Tuesday, October 23The Voice of London

Drinking whiskey makes you frisky. Studies show how different types of alcohol can evoke different emotions

Drinkers may want to think twice before choosing their alcoholic beverage as each type can affect their mood differently according to research.

Want to feel sexy? Then gin is the right way to go! The researchers from Public Health Wales and King’s College London found that gin and other spirit types are often associated with feeling sexier, with 4 in 10 of people saying drinking spirits made them feel this way. The study also found that 25 percent of red wine drinkers report feeling frisky after a couple of glasses. Yet, the drink also appears to make three out of five consumers (60 percent) feel exhausted. Beer proved to be the least sexy drink (bloat, anyone?) with just 19 percent of survey-takers reporting such an effect.

Meanwhile, a major study, published in the journal BMJ Open, found out that different types of alcohol evoke varied emotional responses among different people. For instance, the research also implies that bad-mannered drunken behavior is a result of the type of alcohol the person has consumed. After looking through anonymous responses to the world’s largest online survey on illegal drug and alcohol consumption among adults, researchers found that drinking liquors such as vodka, gin or rum seem to be linked more to aggression than other types of drinks. In total 30 percent of spirit drinkers report feeling aggressive after consuming alcohol. This compared to only seven percent of beer and two point five percent of white or red wine drinkers reporting feelings of aggression.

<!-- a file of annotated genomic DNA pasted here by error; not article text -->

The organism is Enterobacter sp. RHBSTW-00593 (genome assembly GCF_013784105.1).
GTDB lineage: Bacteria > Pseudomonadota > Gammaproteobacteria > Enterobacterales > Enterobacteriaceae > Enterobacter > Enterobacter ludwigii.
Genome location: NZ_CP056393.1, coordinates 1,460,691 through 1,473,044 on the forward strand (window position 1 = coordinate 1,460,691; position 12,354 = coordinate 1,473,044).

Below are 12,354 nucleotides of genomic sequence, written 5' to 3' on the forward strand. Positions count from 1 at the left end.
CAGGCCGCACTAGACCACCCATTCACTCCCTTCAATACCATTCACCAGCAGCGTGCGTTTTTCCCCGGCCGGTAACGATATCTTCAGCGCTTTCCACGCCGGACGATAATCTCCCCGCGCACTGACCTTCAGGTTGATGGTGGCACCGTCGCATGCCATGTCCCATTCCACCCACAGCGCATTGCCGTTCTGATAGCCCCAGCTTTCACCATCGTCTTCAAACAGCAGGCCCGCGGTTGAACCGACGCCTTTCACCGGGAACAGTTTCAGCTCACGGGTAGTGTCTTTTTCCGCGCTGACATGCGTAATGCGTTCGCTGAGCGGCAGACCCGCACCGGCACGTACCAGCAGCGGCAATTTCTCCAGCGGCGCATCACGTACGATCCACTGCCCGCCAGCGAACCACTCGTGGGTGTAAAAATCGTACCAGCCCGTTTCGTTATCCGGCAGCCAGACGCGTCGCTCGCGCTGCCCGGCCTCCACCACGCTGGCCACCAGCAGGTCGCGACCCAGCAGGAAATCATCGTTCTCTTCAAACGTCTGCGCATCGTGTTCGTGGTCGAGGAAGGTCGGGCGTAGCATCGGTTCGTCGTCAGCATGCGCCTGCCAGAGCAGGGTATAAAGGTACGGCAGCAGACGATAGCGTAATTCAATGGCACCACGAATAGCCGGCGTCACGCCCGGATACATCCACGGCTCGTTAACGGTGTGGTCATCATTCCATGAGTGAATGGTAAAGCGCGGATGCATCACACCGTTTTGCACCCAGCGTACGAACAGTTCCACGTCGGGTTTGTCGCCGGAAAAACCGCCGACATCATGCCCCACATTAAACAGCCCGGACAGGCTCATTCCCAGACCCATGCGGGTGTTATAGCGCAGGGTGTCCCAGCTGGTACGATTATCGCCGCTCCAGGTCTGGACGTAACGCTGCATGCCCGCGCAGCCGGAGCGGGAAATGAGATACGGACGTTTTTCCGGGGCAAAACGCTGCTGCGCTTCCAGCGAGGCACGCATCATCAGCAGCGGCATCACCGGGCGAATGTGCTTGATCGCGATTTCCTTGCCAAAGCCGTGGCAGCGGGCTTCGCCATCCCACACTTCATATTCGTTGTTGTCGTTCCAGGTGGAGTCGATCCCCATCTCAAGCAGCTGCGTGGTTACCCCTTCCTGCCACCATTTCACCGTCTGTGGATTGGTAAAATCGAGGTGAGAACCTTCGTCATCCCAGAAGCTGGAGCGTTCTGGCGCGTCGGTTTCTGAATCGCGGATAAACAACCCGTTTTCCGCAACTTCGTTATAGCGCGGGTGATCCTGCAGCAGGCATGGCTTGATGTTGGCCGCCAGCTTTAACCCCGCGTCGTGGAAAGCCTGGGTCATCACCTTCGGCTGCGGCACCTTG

Hard alcohol is considered to bring out the emotional side of drinkers when compared to red and white wine, and beer consumption, according to data from the Global Drug Survey, available in 11 languages. Red wine drinkers reported the highest levels of exhaustion, as reported from international data from almost 300,00 people from 21 different countries. Red wine and beer also seem to make drinkers feel more relaxed, with around 50 percent of consumers experience this emotion, according to a poll among 18- 34-year-olds, who have consumed red wine and beer over the past year.

On the other hand, spirits appear to make drinkers feel more energised compared to other spirits, with over half of them reporting energy boosts. Over half of the spirit drinkers reported feeling confidence boosts compared to less than half of the beer lovers and just over a quarter of people who opt for wine. Yet, commonly too much exultation can result in aggression, especially when under the influence and it might not be the better option.

“There is plenty of promotional material through advertising, aiming to promote the positive emotions people expect when drinking,” says study co-author Alisha Davies, head of research and development at Public Health Wales. “But we thought it was also important to better understand the negative ones as well. If we are to help people make informed decisions about their drinking, they need to know the full picture of how alcohol affects moods and emotions.”

But what does this all mean, and why should we care?

Firstly, no one is certain of why the study subjects experienced these results. With nothing but a filled-out questionnaire, scientists can only hypothesise. It is possible that people are responding to different, non-alcoholic elements that go into these liquids (like the melatonin in red wine, for example) or even to substances in them we tend to mix those beverages with. Different people usually get drunk in different ways. I Whether you drink wine with dinner or sitting on the couch with a pint of ice-cream, then, of course, you associate it with relaxation and sleepiness. Consuming hard alcohol during a wild night out around town, mixed in with caffeine to keep revelers awake, is predicted to have a more energising, aggression-inducing response than a pint of beer. Without more data and proof, it remains inconclusive why some spirits make us feel a certain way.

Have you noticed a change in your mood depending on the type of alcoholic beverage you drink?

 

Words: Alexandra Baneva| Subbing: Asya Gadzheva

 

 

 

 

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